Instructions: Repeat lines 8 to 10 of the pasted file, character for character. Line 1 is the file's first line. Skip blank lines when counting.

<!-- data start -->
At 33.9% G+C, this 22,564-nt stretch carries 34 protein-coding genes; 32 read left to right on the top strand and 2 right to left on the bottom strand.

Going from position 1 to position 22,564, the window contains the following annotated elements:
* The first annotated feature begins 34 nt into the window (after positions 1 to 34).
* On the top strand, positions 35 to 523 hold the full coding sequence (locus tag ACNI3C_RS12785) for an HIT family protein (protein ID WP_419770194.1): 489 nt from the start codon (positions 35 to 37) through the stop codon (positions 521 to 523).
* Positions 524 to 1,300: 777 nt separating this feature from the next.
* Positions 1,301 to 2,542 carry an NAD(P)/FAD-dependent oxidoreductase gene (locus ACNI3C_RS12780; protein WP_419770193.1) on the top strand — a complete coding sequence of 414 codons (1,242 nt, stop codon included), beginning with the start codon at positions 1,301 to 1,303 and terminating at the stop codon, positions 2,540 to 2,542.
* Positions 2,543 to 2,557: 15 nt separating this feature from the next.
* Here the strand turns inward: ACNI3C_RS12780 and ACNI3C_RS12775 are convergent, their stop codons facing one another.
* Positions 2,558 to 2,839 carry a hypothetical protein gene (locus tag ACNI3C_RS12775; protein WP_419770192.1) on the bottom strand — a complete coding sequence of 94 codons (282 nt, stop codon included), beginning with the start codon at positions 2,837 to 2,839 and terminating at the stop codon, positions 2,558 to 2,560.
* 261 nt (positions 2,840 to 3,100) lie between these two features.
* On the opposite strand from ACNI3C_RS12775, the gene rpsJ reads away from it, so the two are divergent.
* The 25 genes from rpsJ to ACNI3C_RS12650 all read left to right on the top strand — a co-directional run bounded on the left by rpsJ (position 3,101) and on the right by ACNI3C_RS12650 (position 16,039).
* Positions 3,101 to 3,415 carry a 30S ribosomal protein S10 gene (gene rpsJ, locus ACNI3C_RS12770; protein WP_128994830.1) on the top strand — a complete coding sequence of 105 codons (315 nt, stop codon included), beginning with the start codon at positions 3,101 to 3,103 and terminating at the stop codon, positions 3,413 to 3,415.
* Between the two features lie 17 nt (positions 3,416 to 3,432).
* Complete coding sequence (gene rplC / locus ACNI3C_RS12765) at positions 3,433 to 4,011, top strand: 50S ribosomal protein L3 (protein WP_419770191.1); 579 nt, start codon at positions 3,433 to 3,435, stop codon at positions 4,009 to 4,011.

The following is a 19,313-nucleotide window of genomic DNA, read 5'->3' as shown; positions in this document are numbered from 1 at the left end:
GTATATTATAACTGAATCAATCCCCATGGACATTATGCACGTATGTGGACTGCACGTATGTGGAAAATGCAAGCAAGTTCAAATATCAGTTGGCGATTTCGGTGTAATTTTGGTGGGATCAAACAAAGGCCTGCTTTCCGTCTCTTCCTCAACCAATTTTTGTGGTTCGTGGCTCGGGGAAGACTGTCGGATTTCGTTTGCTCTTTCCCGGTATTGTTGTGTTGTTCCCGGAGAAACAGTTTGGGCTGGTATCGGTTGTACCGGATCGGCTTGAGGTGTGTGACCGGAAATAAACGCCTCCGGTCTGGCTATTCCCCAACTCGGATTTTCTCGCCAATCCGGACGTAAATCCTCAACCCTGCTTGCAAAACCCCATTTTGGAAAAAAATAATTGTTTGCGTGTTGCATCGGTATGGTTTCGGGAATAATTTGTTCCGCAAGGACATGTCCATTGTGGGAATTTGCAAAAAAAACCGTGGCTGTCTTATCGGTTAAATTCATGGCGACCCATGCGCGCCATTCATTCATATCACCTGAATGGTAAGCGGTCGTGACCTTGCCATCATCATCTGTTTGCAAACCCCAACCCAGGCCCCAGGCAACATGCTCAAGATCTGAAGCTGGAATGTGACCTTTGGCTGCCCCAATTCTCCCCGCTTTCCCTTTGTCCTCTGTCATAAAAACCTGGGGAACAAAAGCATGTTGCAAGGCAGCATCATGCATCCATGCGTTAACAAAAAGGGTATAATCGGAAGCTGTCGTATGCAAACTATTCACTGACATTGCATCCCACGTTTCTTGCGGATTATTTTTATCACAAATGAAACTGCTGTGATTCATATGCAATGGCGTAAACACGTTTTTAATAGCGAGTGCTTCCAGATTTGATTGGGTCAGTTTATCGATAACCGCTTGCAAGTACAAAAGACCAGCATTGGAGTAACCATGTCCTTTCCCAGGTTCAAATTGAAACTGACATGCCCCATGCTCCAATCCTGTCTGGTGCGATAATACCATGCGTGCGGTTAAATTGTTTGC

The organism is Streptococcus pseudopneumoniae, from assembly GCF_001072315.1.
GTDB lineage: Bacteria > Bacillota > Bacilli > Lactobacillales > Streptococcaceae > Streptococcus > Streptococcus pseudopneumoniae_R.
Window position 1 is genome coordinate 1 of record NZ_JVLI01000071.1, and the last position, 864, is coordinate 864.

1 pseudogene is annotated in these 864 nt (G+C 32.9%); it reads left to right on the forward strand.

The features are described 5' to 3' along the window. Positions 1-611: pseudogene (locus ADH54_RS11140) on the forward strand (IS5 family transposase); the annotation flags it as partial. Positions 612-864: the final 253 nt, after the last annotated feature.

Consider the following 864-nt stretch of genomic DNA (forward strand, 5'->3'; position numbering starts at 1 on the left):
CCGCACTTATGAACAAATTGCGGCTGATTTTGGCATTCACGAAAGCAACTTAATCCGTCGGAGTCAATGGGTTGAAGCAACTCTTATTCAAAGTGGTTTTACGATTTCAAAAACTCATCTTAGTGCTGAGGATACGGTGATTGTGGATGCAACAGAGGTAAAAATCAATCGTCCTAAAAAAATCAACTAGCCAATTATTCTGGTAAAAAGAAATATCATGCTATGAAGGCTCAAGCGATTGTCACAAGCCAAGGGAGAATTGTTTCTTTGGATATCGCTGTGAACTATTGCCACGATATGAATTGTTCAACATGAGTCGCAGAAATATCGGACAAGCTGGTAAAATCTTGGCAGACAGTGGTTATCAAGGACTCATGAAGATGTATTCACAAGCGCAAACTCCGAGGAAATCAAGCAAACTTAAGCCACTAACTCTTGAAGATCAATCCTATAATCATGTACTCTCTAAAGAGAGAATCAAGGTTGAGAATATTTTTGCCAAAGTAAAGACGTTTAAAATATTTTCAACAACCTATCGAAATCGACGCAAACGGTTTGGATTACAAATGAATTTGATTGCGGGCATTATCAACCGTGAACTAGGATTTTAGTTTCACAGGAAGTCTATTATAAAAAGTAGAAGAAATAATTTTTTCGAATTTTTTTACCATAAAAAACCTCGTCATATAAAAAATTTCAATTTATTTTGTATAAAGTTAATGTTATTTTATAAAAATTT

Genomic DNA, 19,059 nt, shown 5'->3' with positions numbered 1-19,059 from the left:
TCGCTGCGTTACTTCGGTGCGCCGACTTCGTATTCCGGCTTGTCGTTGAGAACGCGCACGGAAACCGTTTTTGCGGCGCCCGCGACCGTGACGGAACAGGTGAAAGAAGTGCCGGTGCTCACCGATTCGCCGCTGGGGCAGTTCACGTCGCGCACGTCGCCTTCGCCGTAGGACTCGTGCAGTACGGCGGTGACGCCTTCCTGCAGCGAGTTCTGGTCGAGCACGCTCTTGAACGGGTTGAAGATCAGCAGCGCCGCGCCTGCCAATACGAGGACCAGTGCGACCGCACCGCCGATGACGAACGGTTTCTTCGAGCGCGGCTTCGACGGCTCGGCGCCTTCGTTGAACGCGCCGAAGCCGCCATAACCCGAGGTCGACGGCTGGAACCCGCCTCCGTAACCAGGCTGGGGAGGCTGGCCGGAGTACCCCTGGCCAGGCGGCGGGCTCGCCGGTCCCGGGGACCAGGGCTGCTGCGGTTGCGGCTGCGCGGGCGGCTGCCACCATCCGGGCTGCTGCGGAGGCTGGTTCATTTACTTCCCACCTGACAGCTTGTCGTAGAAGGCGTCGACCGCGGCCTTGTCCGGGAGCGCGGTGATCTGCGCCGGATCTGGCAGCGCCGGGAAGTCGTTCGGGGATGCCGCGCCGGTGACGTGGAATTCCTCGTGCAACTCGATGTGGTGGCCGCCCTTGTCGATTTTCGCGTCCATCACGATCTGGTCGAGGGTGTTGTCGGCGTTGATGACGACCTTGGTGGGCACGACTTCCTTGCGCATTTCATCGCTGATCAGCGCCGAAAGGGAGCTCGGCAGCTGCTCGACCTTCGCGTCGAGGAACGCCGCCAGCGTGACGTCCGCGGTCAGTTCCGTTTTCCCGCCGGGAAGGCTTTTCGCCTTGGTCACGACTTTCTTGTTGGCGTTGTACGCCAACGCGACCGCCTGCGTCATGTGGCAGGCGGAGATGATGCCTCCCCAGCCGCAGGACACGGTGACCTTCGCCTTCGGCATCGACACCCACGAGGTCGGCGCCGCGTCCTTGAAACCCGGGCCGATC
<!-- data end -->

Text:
* Here the strand turns inward: ACNI3C_RS12780 and ACNI3C_RS12775 are convergent, their stop codons facing one another.
* Positions 2,558 to 2,839 carry a hypothetical protein gene (locus tag ACNI3C_RS12775; protein WP_419770192.1) on the bottom strand — a complete coding sequence of 94 codons (282 nt, stop codon included), beginning with the start codon at positions 2,837 to 2,839 and terminating at the stop codon, positions 2,558 to 2,560.
* 261 nt (positions 2,840 to 3,100) lie between these two features.